A group of researchers from the University of Chicago, led by Professor Cheng Chin, ultra cooled down a gas of atoms synthesizing, for the first time, a superfluid of molecules.
A superfluid is a rare state of nature where a substance suddenly flows without apparent friction, allowing it to seep through tiny pores where regular fluids can’t. Superfluids even seem to defy gravity, climbing container walls as if they wanted to free themselves.
In their article published on the 28th of April in Nature, Chin and collaborators explained that they cooled down thousands of cesium atoms to one-billionth of degrees Celsius above absolute zero, creating a Bose-Einstein condensate.
What is a Bose-Einstein condensate?
Atoms in a gas usually are in different quantum states. To grasp what this means, imagine a quantum state as a “barcode” that encapsulates quantum properties. Each atom in a gas is labeled with a set of quantum properties in its own “barcode”.
When these atoms are cooled down, achieving the Bose-Einstein condensate, all of them get exactly the same “barcode”, or the same set of quantum properties simultaneously.
Another way of understanding this is by considering the wave nature of atoms. Usually, each atom will behave as an “independent wave”. In a Bose-Einstein condensate, those atoms behave collectively as a single wave.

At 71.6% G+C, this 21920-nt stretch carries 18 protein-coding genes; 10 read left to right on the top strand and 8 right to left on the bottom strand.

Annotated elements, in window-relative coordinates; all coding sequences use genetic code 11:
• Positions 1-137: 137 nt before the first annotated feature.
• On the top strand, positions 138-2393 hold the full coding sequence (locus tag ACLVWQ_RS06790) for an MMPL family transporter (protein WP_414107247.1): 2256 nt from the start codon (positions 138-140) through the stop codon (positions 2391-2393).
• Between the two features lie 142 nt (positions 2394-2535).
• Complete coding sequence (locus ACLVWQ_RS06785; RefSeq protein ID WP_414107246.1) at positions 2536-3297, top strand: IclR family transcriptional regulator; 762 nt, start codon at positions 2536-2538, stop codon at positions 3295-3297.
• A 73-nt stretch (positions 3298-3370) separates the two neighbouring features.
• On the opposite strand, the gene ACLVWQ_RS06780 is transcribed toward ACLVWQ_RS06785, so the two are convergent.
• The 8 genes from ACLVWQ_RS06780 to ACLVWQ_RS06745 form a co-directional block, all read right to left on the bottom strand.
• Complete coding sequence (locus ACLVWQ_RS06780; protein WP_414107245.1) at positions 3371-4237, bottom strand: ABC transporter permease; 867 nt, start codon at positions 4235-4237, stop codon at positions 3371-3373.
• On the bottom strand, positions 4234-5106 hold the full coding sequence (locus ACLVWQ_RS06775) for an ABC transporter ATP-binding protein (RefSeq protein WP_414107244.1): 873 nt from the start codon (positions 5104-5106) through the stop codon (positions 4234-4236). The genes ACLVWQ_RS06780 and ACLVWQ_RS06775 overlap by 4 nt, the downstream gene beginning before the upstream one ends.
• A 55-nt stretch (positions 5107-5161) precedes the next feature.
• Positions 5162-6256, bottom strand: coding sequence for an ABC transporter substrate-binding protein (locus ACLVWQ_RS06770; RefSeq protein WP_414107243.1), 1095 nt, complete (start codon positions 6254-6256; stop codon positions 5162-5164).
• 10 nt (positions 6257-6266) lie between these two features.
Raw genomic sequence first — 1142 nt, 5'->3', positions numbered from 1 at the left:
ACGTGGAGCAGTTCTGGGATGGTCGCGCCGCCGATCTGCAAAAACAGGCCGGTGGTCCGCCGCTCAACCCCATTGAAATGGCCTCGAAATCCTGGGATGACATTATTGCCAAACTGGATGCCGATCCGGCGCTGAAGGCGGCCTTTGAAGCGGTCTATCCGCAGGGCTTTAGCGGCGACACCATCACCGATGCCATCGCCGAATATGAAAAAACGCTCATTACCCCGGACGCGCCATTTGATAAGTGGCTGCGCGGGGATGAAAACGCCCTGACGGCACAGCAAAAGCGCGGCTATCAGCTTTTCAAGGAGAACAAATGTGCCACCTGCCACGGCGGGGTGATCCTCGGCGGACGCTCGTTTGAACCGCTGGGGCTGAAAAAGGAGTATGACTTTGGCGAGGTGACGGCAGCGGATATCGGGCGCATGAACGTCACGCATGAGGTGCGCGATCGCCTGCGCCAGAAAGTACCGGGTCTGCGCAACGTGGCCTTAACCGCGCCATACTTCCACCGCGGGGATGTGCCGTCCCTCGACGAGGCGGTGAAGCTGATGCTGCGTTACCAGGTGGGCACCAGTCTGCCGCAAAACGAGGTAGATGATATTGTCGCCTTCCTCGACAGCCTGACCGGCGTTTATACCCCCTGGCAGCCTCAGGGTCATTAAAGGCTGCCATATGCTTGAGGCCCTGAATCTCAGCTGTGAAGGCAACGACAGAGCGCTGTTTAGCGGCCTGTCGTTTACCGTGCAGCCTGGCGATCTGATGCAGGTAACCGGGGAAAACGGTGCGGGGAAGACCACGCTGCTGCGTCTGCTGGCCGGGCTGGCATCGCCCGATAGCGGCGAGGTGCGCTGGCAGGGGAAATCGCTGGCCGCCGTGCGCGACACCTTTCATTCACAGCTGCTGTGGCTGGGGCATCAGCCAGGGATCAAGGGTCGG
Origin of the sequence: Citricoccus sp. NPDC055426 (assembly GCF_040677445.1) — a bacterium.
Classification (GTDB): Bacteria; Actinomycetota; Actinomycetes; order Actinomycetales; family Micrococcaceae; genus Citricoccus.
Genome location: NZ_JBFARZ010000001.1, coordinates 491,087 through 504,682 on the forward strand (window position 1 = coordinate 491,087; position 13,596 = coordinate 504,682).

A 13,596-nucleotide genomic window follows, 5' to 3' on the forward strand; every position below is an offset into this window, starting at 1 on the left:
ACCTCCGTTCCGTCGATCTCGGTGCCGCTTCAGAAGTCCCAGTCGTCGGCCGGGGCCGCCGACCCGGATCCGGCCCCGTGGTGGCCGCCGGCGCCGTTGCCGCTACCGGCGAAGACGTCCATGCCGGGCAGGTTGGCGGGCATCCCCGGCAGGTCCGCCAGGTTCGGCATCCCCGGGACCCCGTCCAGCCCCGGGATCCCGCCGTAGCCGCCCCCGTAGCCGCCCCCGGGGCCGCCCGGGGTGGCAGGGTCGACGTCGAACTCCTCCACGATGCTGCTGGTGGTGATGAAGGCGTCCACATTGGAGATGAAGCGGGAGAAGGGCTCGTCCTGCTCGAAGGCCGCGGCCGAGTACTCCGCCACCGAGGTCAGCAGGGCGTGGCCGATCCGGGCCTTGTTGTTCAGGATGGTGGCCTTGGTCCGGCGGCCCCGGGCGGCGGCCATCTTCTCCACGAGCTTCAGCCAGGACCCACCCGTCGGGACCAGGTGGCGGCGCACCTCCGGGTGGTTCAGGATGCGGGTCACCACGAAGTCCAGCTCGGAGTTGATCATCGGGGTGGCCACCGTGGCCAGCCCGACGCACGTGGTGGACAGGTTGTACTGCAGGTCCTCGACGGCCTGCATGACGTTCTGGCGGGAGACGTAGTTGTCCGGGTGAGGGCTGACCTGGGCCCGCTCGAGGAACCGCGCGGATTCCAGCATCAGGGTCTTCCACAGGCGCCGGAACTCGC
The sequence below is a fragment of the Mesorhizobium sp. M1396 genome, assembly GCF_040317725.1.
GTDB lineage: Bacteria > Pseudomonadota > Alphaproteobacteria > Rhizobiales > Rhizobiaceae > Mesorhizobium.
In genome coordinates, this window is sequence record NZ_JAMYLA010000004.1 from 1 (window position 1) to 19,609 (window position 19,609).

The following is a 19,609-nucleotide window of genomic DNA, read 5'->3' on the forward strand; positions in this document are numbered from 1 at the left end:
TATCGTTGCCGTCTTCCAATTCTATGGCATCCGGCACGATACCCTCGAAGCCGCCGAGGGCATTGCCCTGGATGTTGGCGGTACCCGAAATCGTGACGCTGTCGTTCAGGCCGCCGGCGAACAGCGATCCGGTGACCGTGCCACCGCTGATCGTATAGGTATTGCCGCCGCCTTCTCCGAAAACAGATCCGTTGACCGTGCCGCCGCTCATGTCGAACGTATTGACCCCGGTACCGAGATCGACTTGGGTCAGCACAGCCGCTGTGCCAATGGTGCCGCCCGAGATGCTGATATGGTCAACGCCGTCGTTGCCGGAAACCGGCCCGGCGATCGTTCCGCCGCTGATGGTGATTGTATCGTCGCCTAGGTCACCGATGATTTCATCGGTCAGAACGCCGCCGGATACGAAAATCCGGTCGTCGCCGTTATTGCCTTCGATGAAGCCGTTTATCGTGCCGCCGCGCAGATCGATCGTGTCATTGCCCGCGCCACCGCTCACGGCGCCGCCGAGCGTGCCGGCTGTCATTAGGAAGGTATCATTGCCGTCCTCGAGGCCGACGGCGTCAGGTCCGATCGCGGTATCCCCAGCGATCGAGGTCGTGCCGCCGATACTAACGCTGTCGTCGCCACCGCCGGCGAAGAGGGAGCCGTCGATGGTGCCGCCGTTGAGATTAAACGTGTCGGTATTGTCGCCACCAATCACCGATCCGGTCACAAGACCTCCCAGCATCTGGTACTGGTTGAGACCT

In Chin and collaborators’ experiments, once the Bose-Einstein condensate was achieved, they forced the atoms to move only in two directions, like in a film. Then, they turned on a magnetic field transverse to that film. Under these conditions, the cesium atoms reacted by forming pairs behaving as a superfluid of molecules.
This state of nature is called Bose-Einstein after the Indian theoretical physicist Satyendra Nath Bose and Albert Einstein, who proposed its existence in the early 20s of the last century.
It was not until the 90s when scientists succeeded in creating a Bose-Einstein condensate of atoms in the laboratory. For this breakthrough, Eric A. Cornell, Wolfgang Ketterle, and Carl E. Wieman were honored with the Nobel Prize in Physics in 2001.
If producing a phase transition to this quantum state of nature in atoms was challenging, it is even harder for molecules. Molecules vibrate, rotate; they are complex to handle.
In Bose-Einstein condensate, molecules “sing at unison”: they have the same energy, vibrate and rotate exactly in the same way. “In the traditional way to think about chemistry, you think about a few atoms and molecules colliding and forming a new molecule,” Professor Chin explained.
Advances in Bose-Einstein condensation with molecules will open new frontiers of research in chemistry. Scientists will be able to control chemical reactions at a quantum level. It could also help create a new branch in the field of quantum information and even push forward our understanding of quantum mechanics itself.
Zhang, Z., Chen, L., Yao, K., and Chin, C. (2021). Atomic Bose-Einstein condensate to molecular Bose-Einstein condensate transition. Nature 592, pages 708–711. DOI: 10.1038/s41586-021-03443-0.
Full text available in the preprints arxiv.
Illustration: Dana Dumea